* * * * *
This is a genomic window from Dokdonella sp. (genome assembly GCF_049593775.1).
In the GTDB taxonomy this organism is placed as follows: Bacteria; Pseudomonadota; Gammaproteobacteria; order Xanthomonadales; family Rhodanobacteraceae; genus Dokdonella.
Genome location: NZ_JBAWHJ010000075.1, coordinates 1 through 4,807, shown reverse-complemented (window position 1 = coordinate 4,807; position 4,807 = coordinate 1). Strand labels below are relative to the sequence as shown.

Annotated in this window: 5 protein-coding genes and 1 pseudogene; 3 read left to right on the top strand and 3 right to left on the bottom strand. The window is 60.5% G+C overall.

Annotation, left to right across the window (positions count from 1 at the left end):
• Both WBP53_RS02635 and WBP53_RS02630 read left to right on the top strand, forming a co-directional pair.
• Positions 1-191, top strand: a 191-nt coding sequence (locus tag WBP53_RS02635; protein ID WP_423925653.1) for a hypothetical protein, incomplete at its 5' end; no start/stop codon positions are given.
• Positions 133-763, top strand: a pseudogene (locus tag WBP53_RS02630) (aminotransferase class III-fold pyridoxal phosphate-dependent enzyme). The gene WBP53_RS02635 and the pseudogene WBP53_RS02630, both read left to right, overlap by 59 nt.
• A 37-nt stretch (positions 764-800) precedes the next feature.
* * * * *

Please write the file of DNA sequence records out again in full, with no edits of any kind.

This is a genomic window from Dokdonella sp. (genome assembly GCF_049593775.1).
In the GTDB taxonomy this organism is placed as follows: Bacteria; Pseudomonadota; Gammaproteobacteria; order Xanthomonadales; family Rhodanobacteraceae; genus Dokdonella.
Genome location: NZ_JBAWHJ010000075.1, coordinates 1 through 4,807, shown reverse-complemented (window position 1 = coordinate 4,807; position 4,807 = coordinate 1). Strand labels below are relative to the sequence as shown.

Annotated in this window: 5 protein-coding genes and 1 pseudogene; 3 read left to right on the top strand and 3 right to left on the bottom strand. The window is 60.5% G+C overall.

Annotation, left to right across the window (positions count from 1 at the left end):
• Both WBP53_RS02635 and WBP53_RS02630 read left to right on the top strand, forming a co-directional pair.
• Positions 1-191, top strand: a 191-nt coding sequence (locus tag WBP53_RS02635; protein ID WP_423925653.1) for a hypothetical protein, incomplete at its 5' end; no start/stop codon positions are given.
• Positions 133-763, top strand: a pseudogene (locus tag WBP53_RS02630) (aminotransferase class III-fold pyridoxal phosphate-dependent enzyme). The gene WBP53_RS02635 and the pseudogene WBP53_RS02630, both read left to right, overlap by 59 nt.
• A 37-nt stretch (positions 764-800) precedes the next feature.